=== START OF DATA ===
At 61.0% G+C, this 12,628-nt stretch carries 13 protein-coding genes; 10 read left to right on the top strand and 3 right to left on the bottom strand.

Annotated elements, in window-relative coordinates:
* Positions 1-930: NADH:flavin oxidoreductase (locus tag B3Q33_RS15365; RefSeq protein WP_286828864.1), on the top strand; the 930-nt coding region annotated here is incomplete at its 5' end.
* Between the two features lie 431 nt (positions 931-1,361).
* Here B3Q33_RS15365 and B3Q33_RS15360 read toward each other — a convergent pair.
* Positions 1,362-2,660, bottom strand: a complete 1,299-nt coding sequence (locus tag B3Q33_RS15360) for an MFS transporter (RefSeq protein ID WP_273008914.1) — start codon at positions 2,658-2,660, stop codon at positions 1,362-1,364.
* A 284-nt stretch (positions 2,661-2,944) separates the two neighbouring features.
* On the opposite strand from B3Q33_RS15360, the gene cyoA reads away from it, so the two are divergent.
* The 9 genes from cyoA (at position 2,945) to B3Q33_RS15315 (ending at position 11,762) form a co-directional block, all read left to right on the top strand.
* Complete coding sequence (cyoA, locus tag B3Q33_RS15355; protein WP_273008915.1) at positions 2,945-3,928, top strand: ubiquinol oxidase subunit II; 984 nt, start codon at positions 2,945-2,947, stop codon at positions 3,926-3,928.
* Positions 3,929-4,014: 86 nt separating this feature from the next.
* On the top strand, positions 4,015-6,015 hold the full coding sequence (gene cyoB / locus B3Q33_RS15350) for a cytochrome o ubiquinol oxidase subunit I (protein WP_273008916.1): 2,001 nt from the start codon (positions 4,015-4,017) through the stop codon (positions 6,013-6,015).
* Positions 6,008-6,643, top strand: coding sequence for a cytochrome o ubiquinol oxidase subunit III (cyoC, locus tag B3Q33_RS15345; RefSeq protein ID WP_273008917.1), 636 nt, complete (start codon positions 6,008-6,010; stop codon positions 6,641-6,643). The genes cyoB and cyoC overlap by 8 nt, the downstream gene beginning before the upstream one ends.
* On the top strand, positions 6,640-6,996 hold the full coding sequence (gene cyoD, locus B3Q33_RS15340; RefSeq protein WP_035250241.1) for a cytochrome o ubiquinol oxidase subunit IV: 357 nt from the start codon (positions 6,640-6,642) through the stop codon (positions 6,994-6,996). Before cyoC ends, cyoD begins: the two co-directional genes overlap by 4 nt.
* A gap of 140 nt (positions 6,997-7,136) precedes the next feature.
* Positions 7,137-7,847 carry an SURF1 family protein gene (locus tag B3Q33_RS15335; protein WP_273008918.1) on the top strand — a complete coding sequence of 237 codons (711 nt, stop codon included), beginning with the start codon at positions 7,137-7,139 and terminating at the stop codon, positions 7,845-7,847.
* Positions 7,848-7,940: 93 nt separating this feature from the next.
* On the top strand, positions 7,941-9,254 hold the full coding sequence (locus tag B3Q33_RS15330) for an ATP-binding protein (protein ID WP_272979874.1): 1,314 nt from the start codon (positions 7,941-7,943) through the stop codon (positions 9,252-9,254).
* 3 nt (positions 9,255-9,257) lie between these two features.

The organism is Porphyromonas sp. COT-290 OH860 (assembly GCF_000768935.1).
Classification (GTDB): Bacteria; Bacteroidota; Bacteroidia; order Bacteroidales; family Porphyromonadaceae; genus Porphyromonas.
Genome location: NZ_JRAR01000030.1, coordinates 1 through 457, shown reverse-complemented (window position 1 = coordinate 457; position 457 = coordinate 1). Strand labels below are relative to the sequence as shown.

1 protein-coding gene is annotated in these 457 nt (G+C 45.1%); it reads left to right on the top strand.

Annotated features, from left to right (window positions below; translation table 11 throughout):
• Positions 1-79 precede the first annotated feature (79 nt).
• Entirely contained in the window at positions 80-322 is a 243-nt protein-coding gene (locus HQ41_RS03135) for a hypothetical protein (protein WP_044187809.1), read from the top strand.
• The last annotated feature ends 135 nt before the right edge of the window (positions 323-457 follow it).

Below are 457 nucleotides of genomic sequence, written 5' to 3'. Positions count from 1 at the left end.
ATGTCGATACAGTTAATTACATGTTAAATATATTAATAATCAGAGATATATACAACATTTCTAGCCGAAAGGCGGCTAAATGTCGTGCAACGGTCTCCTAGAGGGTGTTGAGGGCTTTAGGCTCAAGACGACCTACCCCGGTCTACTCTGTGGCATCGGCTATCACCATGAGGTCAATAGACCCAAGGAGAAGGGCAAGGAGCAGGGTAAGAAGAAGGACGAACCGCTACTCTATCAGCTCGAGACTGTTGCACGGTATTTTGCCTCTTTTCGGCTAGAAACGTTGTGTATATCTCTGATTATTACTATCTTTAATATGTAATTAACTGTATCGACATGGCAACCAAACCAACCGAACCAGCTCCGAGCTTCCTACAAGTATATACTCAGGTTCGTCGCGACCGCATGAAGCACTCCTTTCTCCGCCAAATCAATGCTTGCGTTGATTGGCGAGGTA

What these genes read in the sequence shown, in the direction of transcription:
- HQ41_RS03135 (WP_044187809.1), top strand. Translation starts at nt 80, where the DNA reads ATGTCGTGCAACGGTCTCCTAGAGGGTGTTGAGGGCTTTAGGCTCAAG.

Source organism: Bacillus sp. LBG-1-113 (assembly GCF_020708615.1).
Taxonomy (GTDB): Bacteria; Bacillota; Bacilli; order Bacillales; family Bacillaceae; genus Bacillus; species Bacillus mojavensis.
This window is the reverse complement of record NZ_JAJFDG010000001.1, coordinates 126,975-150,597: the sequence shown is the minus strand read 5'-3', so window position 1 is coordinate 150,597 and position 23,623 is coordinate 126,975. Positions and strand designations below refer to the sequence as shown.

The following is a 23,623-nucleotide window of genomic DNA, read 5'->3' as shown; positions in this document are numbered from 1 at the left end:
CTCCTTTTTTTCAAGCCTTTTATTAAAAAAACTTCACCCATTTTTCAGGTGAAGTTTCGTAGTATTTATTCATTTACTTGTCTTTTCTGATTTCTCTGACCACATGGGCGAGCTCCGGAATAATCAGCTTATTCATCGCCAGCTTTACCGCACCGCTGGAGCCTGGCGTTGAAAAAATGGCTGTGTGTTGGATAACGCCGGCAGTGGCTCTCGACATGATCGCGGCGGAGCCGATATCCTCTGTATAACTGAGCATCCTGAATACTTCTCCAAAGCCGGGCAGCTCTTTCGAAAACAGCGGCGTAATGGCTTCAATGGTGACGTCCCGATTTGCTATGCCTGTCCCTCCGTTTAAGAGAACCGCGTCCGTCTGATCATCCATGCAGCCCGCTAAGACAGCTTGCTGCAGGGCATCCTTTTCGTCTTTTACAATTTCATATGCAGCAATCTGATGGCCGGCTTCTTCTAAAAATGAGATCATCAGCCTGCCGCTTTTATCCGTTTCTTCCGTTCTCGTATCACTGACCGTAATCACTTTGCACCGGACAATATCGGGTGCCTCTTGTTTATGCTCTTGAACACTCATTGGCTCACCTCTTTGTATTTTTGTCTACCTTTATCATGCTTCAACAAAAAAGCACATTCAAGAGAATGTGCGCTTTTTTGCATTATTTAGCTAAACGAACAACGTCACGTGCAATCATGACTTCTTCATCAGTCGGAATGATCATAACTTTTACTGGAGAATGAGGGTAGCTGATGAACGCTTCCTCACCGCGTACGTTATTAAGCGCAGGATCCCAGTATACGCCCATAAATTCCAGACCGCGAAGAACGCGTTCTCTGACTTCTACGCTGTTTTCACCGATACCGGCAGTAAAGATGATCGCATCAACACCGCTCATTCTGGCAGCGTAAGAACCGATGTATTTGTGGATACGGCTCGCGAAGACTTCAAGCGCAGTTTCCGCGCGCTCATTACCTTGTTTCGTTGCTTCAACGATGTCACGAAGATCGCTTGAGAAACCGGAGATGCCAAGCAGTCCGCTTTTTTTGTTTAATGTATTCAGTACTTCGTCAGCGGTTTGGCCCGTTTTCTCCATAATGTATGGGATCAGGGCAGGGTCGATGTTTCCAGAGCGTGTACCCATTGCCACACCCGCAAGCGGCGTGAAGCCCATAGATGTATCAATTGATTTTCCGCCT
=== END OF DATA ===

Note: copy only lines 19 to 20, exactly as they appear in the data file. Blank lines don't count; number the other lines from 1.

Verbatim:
* 3 nt (positions 9,255-9,257) lie between these two features.

The organism is Porphyromonas sp. COT-290 OH860 (assembly GCF_000768935.1).